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Obama’s Immigration Policy Error

[ 61 ] April 3, 2014 |

It’s not Obama’s fault that we don’t have immigration reform. That is the fault of the white supremacist Republican Party. There’s really nothing Obama could have done to pass comprehensive immigration reform.

Obama however has tremendous discretion over how to enforce immigration laws and his aggressive implementation of those laws leading to record deportation has severely depressed Latino belief in the American political system at a time when Democrats not only should be wrapping up Latino voters for the next generation but need them in the midterm elections. The decision to implement the laws in this way, I guess an attempt to show he was tough on undocumented migration to buy rhetorical points he could then use to pass legislative reform, was a huge error, both morally and politically. And it is making a difference that hurts Democrats.

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  1. joe from Lowell says:

    The “record number of deportations” is a false claim. As the annual reports on enforcement actions show, the number of people living in the United States who have been deported has dropped under Obama. It’s the number of people caught while crossing the border and send back that has increased. This increase has nothing to do with any policy choices Obama has made, but with the border security bill passed by the Republican Congress in 2006. (It’s amazing to me how many people on the left have forgotten about the fence and the drones and the National Guard on the border and the increase in border enforcement agents that came out of that bill. It was one of the most hotly-debated issues in the country at the time).

    To the extent that Obama has used his executive discretion to influence immigration enforcement, it has not been “to show he was tough on undocumented migration,” but to take actions like Dream Through Executive Order to reduce immigration enforcement.

    There could be an interesting post written about the “secure the border first” strategy for passing comprehensive immigration reform that led some Democrats to support the 2006 bill, but I guess It just makes for a more easily digested story to put the President in the middle of everything.

    • Barry says:

      “It’s amazing to me how many people on the left have forgotten about the fence and the drones and the National Guard on the border and the increase in border enforcement agents that came out of that bill. It was one of the most hotly-debated issues in the country at the time.”

      And it’s amazing to me how the right still whines about lack of enforcement.

      • joe from Lowell says:

        Now that you mention it, the right has shifted its whining from complaining about border enforcement to complaining about a lack of deportations of people living in the United States. I haven’t seen a good “Hezbollah sneaking a nuke across the Mexican border” rant in years.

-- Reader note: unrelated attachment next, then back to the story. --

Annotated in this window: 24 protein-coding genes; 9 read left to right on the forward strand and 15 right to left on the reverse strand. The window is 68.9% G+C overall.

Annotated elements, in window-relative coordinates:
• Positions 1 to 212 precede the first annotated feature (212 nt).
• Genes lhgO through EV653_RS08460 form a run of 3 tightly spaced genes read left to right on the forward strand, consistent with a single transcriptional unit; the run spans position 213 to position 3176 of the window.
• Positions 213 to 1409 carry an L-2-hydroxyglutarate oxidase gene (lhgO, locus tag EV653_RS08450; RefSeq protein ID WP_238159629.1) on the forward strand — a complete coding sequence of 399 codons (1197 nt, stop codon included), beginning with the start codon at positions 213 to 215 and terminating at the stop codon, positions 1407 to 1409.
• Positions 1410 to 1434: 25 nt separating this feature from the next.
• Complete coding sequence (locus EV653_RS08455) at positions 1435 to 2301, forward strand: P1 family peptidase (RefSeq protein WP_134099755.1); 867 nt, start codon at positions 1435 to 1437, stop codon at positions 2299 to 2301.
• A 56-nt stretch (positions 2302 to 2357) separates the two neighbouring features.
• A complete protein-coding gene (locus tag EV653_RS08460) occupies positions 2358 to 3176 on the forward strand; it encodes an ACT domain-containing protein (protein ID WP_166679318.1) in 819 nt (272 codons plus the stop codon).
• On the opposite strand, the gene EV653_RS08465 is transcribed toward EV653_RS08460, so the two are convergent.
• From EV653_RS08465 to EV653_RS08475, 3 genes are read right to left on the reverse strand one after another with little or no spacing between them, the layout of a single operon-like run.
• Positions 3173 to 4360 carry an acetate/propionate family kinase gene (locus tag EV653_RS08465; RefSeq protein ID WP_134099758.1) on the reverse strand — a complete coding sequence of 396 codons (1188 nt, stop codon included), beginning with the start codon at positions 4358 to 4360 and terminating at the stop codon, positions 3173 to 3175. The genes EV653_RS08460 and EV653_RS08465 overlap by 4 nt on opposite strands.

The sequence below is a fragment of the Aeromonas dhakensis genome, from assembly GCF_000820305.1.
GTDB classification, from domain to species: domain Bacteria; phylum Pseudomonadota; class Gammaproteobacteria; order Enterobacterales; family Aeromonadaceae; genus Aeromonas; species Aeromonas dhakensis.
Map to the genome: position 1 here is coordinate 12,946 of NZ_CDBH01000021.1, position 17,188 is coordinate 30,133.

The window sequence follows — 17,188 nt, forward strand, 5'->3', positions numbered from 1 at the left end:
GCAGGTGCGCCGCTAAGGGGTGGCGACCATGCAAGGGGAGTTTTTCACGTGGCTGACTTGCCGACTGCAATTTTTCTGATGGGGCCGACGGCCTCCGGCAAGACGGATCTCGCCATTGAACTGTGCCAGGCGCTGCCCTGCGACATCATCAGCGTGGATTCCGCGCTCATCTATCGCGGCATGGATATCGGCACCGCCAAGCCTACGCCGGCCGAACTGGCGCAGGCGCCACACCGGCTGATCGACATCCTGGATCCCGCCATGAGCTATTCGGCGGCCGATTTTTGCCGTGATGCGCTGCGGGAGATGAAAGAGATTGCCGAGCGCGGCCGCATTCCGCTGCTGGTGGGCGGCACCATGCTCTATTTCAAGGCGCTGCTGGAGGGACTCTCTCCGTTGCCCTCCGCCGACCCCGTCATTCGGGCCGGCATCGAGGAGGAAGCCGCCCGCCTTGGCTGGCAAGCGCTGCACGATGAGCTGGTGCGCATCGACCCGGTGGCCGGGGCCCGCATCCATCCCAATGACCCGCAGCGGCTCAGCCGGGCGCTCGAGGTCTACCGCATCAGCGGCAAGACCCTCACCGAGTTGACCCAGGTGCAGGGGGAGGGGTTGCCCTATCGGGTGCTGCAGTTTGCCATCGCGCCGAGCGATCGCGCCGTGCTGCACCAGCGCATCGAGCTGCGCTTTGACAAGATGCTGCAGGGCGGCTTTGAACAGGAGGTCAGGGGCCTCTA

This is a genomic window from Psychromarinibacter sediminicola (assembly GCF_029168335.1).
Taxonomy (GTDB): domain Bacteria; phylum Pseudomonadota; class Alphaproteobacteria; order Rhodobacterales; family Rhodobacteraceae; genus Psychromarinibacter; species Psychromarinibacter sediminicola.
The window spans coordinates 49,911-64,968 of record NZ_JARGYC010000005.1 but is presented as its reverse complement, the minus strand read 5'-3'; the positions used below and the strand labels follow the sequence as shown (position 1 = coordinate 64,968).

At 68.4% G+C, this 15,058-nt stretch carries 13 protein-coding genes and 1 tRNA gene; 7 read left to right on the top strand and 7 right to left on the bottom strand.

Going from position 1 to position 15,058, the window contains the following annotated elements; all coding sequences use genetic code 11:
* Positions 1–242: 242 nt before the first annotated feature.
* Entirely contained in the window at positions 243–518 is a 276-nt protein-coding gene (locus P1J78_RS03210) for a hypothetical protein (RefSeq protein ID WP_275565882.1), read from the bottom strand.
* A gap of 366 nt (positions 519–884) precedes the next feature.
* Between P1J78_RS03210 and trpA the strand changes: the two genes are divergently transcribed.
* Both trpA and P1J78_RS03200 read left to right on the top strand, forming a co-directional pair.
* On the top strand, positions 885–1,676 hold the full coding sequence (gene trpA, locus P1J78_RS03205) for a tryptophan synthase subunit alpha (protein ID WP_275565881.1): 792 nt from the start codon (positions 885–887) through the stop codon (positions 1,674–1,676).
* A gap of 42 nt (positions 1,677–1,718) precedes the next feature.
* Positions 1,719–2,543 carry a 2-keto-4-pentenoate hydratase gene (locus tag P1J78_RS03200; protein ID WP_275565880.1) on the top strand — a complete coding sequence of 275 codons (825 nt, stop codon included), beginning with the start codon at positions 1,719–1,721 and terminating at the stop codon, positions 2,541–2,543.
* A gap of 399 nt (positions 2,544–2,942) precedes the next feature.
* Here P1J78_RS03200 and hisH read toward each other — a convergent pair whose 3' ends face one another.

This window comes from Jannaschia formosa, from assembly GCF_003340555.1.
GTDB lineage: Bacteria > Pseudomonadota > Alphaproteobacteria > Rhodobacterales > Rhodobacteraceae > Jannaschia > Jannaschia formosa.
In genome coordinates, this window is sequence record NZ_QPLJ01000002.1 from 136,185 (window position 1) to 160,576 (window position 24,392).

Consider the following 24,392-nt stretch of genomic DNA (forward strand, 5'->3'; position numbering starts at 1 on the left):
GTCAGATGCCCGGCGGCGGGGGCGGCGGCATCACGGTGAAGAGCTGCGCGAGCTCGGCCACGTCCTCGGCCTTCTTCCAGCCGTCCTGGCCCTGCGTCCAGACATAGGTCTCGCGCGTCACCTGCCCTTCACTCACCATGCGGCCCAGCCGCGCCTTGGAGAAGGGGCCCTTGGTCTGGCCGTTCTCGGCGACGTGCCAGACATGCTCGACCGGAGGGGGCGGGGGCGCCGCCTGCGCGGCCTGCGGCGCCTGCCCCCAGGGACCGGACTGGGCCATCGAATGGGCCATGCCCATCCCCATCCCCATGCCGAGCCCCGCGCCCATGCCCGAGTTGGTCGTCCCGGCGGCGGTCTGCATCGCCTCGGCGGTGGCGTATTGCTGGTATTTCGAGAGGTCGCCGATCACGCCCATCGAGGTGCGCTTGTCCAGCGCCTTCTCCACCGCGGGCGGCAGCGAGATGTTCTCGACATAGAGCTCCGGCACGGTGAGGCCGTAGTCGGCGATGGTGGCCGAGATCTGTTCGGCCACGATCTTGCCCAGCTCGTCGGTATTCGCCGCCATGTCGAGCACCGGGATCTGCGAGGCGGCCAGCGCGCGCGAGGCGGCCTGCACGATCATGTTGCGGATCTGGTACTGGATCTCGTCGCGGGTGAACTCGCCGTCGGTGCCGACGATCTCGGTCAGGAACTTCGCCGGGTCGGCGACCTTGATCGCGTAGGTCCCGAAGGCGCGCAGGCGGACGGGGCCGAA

• Gwen says:

        “Lack of enforcement” seems to increasingly be code for “why are their still Mexicans here?”

        • aidian says:

          Yeah, usually. But ya know, it’s impossible to say that this country is actually committed to removing illegal immigrants when there were almost a dozen latino looking, spanish speaking guys waiting around the Home Depot parking lot yesterday afternoon in hopes of picking up some day labor.

          I’m sure at some point there’s been a legal resident or citizen picking up day labor jobs at HD, but I’ve never seen it.

          Of course, the single most effective way to enforce immigration laws is with the use of ‘no-match letters’ from the social security administration. However, the agency stopped issuing them in August of 2012. The reason given was budgetary, but I’ve read they save about $600,000 by not issuing them anymore….which seems a drop in the bucket compared to the amount of cash we waste on cops in this country.

          • joe from Lowell says:

            I don’t think I’ve ever met anyone who claims that this country is actually committed to removing illegal immigrants.

            It’s pretty much universally acknowledged that virtually nobody actually desires to do what it would take to make that happen.

            12 million people would be the largest forced migration in human history. Yeah, that’s pretty unpopular across the spectrum.

          • Nathanael says:

            All in line with Republican policies — they want to make sure that illegal immigrants continue to provide low-wage labor to business. :sigh:

    • Dana Houle says:

      No real point to this, I just thought it was interesting, but when I was in the Rio Grande Valley in January and February I drove along the river to see what it was like. I was probably never closer than 1/8 of a mile to the fence, so maybe up close it looks a lot different, but I was surprised at how small it looked. Also, there are openings in it about every mile or so. I’m sure it makes it easier to patrol the border (and to funnel people through the openings), but it wasn’t any Berlin Wall.

      • rea says: